There are two methods of exporting GPS tracks from Avenza Maps in KML format: as a line and as a track. Which option to select depends on the intended purpose. Lines are much simpler than tracks and store only the position of each vertex in the line as latitude longitude and elevation. Tracks contain a complete description of how the path moves through space including the position at one-second intervals, the time at which each position was recorded, the compass angle of the heading, and the velocity. Lines take up much less storage space than tracks. To switch between exporting to Lines or Tracks, select Track Export in the Export Settings screen.
Tracks are useful in applications where the GPS position at a given time and space is important. For example, in Google Earth there is an option to record a tour that moves to predetermined places on the globe. This would be useful if you wanted to follow along on a hiking path or do a virtual walkthrough of a proposed building development. To make a tour from a track, open the KML file in Google Earth, select the track in the places panel, and click the Play Tour icon. The animation below shows a walk through Mount Pleasant Cemetery in Toronto, Canada. Lines contain only the location information: latitude longitude and elevation. Export to line when the time data is not important such as if you are making a map of a hiking trail.
KML Code for Lines and Tracks
KML (short for Keyhole Markup Language) is an XML notation for displaying spatial data in web applications. It was developed for use with Google Earth and can be read by many programs. Avenza Maps uses KML to import and export placemarks, lines, and tracks. You can view and modify KML files in any text editor. The KML element used for lines is called a Linestring which is defined as “a connected set of line segments”. A Linestring element contains a coordinates tag which is a list of longitude and latitude positions in decimal degrees and elevations in meters.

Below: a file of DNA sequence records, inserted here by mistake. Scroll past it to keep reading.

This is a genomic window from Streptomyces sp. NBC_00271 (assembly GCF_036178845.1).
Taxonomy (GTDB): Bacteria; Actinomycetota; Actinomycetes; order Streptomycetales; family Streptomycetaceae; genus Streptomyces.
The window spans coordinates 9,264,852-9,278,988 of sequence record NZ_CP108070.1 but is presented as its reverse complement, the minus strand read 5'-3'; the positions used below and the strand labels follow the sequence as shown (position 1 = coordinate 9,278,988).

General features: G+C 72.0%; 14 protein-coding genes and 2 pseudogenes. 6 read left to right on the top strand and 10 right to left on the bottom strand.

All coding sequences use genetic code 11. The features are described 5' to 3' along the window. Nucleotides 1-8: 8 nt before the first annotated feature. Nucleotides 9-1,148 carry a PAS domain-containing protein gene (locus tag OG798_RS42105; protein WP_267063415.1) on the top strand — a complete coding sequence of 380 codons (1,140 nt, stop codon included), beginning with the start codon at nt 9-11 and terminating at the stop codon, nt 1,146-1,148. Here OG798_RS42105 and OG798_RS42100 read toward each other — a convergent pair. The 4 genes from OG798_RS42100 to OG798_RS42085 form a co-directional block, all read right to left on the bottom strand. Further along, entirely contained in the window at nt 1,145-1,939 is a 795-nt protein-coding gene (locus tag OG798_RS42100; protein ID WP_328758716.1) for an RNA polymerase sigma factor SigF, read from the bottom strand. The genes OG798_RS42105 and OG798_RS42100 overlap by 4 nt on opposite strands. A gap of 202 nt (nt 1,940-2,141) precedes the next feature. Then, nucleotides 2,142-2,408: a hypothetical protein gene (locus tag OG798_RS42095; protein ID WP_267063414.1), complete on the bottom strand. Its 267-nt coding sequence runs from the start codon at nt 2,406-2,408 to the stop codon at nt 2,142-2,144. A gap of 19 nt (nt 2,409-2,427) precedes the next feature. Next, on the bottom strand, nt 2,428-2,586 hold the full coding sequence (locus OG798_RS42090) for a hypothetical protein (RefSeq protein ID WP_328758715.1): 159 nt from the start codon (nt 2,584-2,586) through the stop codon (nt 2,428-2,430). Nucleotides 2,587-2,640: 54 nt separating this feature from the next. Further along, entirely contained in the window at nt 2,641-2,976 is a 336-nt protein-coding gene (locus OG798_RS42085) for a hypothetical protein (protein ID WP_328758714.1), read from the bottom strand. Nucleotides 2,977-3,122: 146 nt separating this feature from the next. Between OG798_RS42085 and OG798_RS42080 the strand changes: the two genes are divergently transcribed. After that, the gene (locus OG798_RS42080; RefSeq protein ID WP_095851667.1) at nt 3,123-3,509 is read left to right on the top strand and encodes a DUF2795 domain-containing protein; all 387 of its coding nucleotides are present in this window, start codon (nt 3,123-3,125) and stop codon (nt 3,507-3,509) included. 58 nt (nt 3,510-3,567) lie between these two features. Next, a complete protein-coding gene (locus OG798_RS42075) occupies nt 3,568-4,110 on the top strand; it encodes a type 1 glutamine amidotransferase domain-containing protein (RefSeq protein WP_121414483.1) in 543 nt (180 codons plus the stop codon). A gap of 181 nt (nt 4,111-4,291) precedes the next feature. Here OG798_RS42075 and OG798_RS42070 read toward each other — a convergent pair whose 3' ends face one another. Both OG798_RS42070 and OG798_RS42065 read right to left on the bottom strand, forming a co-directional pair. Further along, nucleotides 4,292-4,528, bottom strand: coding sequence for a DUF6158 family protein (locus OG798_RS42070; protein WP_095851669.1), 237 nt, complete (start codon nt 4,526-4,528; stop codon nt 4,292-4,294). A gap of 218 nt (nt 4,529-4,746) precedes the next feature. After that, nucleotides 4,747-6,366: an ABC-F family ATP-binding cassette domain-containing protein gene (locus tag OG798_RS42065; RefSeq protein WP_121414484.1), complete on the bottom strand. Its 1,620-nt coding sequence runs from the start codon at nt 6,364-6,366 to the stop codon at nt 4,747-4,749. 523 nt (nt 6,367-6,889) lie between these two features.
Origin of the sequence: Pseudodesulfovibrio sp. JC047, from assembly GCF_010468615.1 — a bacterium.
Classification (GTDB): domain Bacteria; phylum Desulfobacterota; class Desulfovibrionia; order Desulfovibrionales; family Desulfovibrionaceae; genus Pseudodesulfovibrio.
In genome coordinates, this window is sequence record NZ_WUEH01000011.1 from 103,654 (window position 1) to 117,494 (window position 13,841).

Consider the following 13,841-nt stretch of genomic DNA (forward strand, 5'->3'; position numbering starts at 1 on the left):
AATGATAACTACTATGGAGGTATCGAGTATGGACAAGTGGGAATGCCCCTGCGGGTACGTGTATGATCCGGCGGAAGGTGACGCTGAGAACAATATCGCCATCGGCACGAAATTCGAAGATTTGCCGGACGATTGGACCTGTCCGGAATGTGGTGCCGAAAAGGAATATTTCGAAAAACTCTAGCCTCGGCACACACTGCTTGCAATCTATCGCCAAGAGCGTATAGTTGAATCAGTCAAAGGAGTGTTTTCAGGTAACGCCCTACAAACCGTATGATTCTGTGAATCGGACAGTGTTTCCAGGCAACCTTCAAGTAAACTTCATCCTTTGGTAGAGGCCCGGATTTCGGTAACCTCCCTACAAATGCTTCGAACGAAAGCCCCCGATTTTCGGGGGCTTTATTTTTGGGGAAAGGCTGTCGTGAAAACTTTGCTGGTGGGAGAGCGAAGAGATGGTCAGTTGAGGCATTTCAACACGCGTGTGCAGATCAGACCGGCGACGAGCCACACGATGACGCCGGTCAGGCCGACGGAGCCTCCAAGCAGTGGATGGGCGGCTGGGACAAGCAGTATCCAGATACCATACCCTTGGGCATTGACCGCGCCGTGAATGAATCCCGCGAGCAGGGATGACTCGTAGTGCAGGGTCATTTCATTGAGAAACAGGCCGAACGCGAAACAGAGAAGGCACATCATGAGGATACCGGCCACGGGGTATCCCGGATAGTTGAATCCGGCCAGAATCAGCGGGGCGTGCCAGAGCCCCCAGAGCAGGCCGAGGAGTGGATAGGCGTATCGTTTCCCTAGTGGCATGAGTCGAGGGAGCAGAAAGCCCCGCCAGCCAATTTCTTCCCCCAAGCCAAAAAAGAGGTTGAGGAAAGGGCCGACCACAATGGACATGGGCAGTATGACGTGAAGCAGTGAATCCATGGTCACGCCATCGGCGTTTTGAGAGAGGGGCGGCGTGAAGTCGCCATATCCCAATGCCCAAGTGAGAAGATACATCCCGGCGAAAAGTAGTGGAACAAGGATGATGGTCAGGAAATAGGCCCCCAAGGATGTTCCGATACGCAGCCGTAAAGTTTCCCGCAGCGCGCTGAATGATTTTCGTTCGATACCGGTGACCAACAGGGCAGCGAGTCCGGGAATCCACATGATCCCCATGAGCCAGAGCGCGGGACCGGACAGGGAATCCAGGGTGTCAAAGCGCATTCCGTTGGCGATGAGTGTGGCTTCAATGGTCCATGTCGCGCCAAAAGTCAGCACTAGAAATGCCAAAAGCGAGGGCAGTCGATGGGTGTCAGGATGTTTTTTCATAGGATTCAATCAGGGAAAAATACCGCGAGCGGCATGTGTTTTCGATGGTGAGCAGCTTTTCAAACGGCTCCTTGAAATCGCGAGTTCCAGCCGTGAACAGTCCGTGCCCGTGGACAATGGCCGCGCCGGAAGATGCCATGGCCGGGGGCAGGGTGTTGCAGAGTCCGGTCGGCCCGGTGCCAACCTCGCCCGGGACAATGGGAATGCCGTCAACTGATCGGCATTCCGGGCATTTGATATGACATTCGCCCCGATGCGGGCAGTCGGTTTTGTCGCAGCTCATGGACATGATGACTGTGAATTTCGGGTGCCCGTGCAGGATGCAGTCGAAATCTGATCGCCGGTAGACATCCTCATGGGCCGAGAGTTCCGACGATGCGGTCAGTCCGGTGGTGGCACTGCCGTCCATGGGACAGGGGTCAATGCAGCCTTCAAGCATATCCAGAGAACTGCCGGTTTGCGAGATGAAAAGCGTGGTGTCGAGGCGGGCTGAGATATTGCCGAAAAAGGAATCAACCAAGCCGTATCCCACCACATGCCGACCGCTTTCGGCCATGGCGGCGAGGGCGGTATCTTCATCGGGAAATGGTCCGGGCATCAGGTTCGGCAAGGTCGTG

Tracks use the KML element “gx:Track” which contains several tags.
- when – the date and time a point was recorded in UTC
- gx:coord – the location of the point in decimal degrees and the elevation in meters
- gx:angle – the current heading in compass degrees (i.e. 0 degrees is north, 90 is degrees east and so on)
- gx:value tag defined as “speed” – the current speed in meters per second
There are equal numbers of each of these tags. A full description of the vertex includes all the tags in the same sequence. For instance, the first when tag, coord tag, angle tag, and speed tag, describe the first vertex in the track.